A Reminder That You’re Just Renting Those Digital Games
Some of your favorite games are disappearing from the App Store. But at this point, can you say you weren’t warned?
Back in the old days of Game|Life, before I was so jaded and resigned to our dystopian future, I went almost apoplectic at the news that Microsoft was considering “delisting” some of the games in the Xbox 360’s digital store. First and foremost, I thought it was a bad way of doing business; “shelf” space in a digital marketplace being infinite, you don’t need to remove games to make room for others. But what was quite bothersome about it was the very idea that Microsoft was going to remove games, making it impossible to purchase them outside of a certain window after having already made it impossible to back them up once purchased.
Were consumers going to accept this? Oh, boy, did we! Just two months after the “delisting” brouhaha began, Apple launched the App Store. On the one hand, it embraced philosophies that were quite contrary to Microsoft’s micro-management of its digital store: In 2008, Microsoft believed the 130 different titles available on Xbox Live Arcade were far too confusing; Apple today has slightly more at 1.5 million.
On the other hand, the odds that your favorite game would be sent down the memory hole improved substantially, as software makers could now list and delist apps with impunity. This week, with apps running into compatibility issues with iOS 9, many publishers started doing just that—temporarily, they said, until they work out the bugs. But what seems to be happening is those delisted apps no longer appear in users’ purchase histories, meaning you can’t download them again, even if you’ve already paid for them.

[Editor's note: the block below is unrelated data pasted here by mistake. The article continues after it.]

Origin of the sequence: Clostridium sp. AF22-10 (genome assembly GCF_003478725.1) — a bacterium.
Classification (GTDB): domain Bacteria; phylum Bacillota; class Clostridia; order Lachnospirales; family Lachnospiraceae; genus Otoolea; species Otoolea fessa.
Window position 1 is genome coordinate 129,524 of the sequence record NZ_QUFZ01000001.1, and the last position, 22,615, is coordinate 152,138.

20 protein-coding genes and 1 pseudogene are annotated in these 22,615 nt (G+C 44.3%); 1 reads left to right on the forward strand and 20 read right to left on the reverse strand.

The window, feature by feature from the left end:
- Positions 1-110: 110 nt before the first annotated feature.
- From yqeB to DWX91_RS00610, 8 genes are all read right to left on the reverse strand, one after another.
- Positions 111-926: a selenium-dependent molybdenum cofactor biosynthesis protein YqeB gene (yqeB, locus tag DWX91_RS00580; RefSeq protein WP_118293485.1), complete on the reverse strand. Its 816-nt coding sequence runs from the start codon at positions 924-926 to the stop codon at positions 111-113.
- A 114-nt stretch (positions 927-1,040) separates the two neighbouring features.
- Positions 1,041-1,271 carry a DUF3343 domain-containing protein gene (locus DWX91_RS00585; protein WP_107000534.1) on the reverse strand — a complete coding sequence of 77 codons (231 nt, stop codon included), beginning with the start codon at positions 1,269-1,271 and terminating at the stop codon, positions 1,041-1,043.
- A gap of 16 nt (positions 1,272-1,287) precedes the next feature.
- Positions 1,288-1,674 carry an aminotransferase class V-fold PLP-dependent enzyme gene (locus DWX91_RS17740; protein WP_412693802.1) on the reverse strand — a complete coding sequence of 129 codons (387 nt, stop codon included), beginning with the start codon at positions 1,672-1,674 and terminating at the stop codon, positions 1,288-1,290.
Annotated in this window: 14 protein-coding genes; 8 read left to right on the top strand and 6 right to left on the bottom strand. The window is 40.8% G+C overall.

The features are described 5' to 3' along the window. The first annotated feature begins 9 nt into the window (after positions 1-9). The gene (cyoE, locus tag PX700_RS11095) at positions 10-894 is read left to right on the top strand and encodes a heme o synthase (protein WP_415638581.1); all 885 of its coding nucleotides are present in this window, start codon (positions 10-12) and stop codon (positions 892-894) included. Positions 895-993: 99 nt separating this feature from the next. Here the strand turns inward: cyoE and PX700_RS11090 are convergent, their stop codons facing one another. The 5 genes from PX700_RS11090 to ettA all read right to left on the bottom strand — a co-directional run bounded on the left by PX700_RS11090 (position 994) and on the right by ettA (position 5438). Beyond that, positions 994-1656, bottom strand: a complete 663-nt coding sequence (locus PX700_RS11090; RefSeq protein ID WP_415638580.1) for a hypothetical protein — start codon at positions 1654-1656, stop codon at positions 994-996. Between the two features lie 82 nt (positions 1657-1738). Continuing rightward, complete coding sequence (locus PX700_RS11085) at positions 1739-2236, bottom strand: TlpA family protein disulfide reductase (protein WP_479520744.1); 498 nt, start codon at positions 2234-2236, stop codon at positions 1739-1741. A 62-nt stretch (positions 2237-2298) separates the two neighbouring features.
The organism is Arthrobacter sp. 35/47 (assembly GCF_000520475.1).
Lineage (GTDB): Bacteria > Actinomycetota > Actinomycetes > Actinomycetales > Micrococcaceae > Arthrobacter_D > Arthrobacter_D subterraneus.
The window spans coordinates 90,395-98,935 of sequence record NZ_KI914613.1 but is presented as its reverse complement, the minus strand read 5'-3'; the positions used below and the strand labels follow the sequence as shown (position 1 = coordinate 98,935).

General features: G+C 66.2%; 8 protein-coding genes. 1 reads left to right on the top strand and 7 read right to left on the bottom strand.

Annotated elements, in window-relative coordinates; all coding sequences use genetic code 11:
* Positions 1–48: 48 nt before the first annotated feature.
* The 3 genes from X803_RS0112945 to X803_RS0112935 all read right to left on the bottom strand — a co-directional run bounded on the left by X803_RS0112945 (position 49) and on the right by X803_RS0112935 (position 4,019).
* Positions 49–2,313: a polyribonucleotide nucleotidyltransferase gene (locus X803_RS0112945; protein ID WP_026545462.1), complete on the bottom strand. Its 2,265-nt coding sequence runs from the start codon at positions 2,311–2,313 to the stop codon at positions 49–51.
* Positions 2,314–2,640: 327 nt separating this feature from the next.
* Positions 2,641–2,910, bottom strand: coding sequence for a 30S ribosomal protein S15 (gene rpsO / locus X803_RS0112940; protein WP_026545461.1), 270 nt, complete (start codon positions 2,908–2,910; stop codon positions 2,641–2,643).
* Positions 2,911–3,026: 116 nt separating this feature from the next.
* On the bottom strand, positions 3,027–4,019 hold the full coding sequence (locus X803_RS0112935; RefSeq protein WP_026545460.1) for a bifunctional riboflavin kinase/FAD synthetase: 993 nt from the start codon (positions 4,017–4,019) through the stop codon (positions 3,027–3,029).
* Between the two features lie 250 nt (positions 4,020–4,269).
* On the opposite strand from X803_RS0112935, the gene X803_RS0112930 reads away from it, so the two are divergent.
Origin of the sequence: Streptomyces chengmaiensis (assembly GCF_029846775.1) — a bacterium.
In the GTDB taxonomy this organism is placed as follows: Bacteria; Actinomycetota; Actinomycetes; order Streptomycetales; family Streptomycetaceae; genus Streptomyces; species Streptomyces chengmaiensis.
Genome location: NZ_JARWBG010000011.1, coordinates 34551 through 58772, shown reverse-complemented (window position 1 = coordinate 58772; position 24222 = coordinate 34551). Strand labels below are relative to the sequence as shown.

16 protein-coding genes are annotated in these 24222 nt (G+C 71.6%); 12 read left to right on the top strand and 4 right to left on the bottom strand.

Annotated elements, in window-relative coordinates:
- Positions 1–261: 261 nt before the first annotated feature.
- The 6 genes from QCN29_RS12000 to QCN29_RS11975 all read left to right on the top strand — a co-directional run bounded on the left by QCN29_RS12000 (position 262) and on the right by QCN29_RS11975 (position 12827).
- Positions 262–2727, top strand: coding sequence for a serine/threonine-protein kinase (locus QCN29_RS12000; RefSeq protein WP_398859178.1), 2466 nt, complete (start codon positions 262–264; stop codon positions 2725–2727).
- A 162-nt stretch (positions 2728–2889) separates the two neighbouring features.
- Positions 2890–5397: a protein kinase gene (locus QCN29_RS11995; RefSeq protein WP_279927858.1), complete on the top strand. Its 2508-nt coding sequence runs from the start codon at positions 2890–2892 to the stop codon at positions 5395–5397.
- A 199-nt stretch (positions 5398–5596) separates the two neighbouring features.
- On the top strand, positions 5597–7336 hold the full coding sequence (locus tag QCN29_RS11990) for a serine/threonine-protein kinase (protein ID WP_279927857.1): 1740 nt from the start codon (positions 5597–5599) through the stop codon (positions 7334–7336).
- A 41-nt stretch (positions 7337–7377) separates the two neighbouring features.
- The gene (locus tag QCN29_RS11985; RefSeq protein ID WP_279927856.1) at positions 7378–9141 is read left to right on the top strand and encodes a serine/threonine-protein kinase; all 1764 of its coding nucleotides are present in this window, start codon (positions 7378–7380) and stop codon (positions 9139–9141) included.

As I write this, there is some confusion over what’s going on here. Pocket Gamer reports that Apple UK said it was intentional. But Touch Arcade says its US Apple contact said that there has been no policy change. In the long run, it doesn’t matter. All your apps are toast.
Well, in the long long run, the sun goes supernova. So let me revise: In the short run, all your apps are toast: Eventually, some massive platform shift will render all 1.5 million apps on the App Store incompatible with the hot new phone, and eventually it will make total sense for Apple to shut down the whole thing. But nobody promised you permanence.
It’s enough to make one think that permanence was a bug, not a feature, of traditional media, at least from the standpoint of those who made and sold it; wouldn’t it be nice if you could just explode all existing copies of a book and replace them with a new version, once the old version’s existence starts to become a problem? (Or replace them with nothing?)
We can’t stop digital products from disappearing, and it’ll probably start happening en masse sooner than we imagine. (How long is Nintendo gonna keep that Wii Shop running?) This is why, to name one prominent example, Jason Scott at the Internet Archive is one of the most important people in videogames today, since he’s currently scraping mountains of floppy disks in an attempt to preserve every piece of computer software ever written by every two-bit fly-by-night organization.
The more daunting task might be attempting to preserve every app written for the App Store—not just the good ones, but everything, even the crap you don’t ever want to redownload. I saw this “joke” on Twitter today:
The year is 2025 & retro game hipsters scour buckets of ancient 3GSs at flea markets looking for installs of Drop 7. http://t.co/LdWYACmNKy
— Zak McClendon (@ZakMcc) October 7, 2015
But of course this is literally our future.